As I read this book, Your Medical Mind, it struck me how similar making medical decisions are to making financial decisions.
For example, a quote from page 82: “… uncertainty pervades much of medical decision making. And in situations where one can not predict the outcome exactly, how the decision is made can be as important as what decision is made.” Their are risks related to medical procedures and benefits as well. I’ve written before in prior blogs about the Probability of the Person (Longevity uncertainty) and the Probability of the Portfolio (Market and economic uncertainty).
How those two probabilities are understood as to risks and benefits is just as important in your financial decision making as it is with your medical decision making. Your behaviors and beliefs, although in this book are from a medical perspective (and there is good insight here I’ll touch on in a minute), the crossover and understanding that your behavior and beliefs in your approach to personal finances are important too. It comes down to patient (client) … in other words, your … choice once you are fully informed. Although there is always uncertainty, decisions are made every day in both medicine and personal finance.
Here’s a quote from page 58 that relates to both professions as an example of the prior paragraph’s point: “As physicians, we’ve both found ourselves at times too quickly telling our patients which treatments we prefer rather than working with them to understand their own thinking. Of course, patients want, and often ask, what their physicians think is best. But that should occur after information is presented in a neutral way.” And I’ll add so that you yourself can make a more informed decision.
Chapter 7 Decision Analysis Meets Reality is a great discussion about how decisions keep changing as circumstances change. Yes, it is a dynamic world in both your medical and financial lives. However, decisions based on emotions often derail the best laid plans. In the area of medicine that may cause confusion for those charged with your care. Decision rules should be discussed and be understood and apparent early on. In your financial lives, it is the same. Markets and economies will change many times over the course of the rest of your lives. There are decision rules that can help you ride out those changes.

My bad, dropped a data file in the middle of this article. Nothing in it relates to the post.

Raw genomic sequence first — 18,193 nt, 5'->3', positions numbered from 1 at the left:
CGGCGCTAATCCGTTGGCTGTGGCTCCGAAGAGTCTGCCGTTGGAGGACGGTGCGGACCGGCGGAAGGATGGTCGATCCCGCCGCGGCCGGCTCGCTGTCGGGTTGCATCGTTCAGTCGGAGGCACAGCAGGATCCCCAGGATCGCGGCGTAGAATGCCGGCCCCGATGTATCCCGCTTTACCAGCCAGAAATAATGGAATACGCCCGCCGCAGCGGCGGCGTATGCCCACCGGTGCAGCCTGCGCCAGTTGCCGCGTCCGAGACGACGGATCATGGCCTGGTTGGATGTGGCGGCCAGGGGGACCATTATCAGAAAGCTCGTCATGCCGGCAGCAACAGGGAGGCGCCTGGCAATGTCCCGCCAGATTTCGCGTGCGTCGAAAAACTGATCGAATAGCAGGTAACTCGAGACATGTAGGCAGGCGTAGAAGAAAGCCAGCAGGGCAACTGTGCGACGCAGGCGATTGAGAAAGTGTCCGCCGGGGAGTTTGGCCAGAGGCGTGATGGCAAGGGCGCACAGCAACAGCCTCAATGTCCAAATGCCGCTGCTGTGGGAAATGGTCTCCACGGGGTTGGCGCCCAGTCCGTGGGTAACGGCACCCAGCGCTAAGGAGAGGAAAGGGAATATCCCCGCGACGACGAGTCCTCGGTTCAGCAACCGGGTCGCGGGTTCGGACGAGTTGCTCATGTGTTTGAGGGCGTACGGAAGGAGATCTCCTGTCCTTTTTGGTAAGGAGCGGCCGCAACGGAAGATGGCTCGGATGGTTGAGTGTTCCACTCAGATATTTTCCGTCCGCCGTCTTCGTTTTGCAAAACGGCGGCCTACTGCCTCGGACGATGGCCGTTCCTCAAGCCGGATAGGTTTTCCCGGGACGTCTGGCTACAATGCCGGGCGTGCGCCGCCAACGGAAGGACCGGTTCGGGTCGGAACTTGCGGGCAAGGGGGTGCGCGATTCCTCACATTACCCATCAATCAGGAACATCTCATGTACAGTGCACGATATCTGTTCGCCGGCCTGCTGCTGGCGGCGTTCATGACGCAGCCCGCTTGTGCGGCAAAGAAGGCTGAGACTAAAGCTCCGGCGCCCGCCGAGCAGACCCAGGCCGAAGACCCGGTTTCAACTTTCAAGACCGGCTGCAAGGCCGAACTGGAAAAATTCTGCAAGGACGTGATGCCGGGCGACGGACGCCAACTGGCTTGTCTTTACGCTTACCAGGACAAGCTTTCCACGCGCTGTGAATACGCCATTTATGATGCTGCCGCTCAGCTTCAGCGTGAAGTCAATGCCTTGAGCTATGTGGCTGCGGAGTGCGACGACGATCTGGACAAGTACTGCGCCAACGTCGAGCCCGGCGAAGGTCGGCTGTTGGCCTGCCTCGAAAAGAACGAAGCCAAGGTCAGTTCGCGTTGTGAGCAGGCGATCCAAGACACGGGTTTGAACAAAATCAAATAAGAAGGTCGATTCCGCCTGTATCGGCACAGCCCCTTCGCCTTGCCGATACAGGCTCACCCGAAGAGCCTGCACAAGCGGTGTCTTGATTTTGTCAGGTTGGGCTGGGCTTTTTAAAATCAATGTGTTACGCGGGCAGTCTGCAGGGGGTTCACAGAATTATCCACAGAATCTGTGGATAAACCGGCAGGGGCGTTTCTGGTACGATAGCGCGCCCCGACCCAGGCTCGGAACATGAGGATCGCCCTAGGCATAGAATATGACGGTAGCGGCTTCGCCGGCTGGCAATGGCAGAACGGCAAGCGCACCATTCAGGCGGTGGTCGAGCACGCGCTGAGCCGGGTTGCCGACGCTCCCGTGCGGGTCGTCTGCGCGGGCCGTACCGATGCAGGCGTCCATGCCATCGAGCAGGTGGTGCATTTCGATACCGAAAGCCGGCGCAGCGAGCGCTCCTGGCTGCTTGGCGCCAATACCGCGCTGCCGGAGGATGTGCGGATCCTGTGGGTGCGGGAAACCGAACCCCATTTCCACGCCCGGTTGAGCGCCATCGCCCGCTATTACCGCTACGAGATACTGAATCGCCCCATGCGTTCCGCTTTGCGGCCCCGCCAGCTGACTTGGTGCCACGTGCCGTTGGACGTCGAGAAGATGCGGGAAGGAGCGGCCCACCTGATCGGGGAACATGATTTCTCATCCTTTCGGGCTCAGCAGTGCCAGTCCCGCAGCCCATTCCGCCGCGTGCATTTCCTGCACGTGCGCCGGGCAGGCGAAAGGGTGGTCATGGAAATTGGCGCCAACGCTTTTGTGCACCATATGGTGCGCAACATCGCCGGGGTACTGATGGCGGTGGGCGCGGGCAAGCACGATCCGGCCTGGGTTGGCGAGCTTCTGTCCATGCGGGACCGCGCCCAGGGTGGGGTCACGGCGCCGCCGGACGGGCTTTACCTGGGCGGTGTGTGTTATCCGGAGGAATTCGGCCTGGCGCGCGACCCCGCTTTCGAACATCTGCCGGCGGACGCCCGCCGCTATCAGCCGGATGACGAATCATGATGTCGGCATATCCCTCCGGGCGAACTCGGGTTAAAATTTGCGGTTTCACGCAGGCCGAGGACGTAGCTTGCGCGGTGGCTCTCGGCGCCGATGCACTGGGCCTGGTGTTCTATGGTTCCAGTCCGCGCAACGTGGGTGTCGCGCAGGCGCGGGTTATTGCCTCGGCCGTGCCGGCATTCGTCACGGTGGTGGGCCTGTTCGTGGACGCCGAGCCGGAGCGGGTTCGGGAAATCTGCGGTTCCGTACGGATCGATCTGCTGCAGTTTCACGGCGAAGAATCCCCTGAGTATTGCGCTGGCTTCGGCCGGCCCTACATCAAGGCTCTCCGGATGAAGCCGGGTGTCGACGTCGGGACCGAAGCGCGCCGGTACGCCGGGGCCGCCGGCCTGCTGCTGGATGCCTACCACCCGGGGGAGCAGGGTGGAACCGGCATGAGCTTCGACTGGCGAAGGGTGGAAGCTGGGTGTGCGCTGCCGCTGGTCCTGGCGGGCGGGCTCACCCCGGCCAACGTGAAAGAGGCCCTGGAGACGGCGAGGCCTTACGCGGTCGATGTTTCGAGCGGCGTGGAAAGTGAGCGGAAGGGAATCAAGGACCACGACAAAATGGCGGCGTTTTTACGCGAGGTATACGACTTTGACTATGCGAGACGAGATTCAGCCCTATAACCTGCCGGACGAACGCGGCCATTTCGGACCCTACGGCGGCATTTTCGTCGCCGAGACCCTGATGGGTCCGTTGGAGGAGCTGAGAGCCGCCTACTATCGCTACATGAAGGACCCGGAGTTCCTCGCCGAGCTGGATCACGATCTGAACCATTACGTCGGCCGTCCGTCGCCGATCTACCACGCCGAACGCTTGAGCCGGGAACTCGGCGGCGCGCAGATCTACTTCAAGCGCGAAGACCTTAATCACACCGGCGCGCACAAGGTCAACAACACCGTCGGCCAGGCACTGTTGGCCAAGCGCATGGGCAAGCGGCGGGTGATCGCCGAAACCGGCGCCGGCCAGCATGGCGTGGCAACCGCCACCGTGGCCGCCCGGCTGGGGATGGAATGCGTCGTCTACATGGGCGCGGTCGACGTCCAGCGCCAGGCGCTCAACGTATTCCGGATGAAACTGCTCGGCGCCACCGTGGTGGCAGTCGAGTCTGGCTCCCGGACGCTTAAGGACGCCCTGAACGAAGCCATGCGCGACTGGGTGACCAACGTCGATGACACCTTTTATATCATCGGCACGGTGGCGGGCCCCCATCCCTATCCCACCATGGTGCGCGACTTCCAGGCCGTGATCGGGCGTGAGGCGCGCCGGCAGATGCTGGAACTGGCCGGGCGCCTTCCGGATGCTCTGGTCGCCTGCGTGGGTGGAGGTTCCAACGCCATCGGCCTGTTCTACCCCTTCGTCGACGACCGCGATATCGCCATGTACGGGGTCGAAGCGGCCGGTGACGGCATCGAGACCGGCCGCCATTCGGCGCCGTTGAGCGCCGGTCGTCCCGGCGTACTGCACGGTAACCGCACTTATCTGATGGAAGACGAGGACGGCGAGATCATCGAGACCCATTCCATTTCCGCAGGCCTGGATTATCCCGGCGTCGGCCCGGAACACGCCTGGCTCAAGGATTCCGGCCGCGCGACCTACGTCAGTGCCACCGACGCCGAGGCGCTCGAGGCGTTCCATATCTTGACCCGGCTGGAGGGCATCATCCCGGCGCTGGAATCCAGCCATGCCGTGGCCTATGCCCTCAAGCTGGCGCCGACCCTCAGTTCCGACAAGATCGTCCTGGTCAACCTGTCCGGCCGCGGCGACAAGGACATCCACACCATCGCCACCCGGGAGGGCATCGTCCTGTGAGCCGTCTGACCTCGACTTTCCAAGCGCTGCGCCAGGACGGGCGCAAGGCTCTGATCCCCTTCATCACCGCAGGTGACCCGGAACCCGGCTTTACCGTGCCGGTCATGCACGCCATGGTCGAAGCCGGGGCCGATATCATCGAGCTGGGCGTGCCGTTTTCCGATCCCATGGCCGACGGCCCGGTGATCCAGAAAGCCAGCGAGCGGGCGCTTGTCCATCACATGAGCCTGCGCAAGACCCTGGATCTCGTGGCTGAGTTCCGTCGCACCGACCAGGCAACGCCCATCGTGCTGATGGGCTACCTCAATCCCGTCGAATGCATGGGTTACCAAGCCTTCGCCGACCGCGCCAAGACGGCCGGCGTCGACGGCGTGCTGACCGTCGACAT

The book discusses believers and doubters, maximalists and minimalists as to beliefs and approach to medicine. These apply to you. These apply to your doctor. The key is to understand where each of you come from in these terms and see if you can work together or find someone who’s beliefs match yours. It is the same in the financial industry … understand yourself and understand your adviser … is there a match or not? What is your philosophy? What is that of your adviser?
“If medicine were an exact science, like mathematics, there would be one correct answer for each problem. Your preferences about treatment would be irrelevant to what is “right.” But medicine is an uncertain science.” (page 211) Similarly, financial planning is an inexact science even though formulas are used to arrive at answers, the assumptions used within those formulas change all the time. Thus, so do the answers change over time.
Embracing and understanding risk and return in both your medical life and financial life are similar.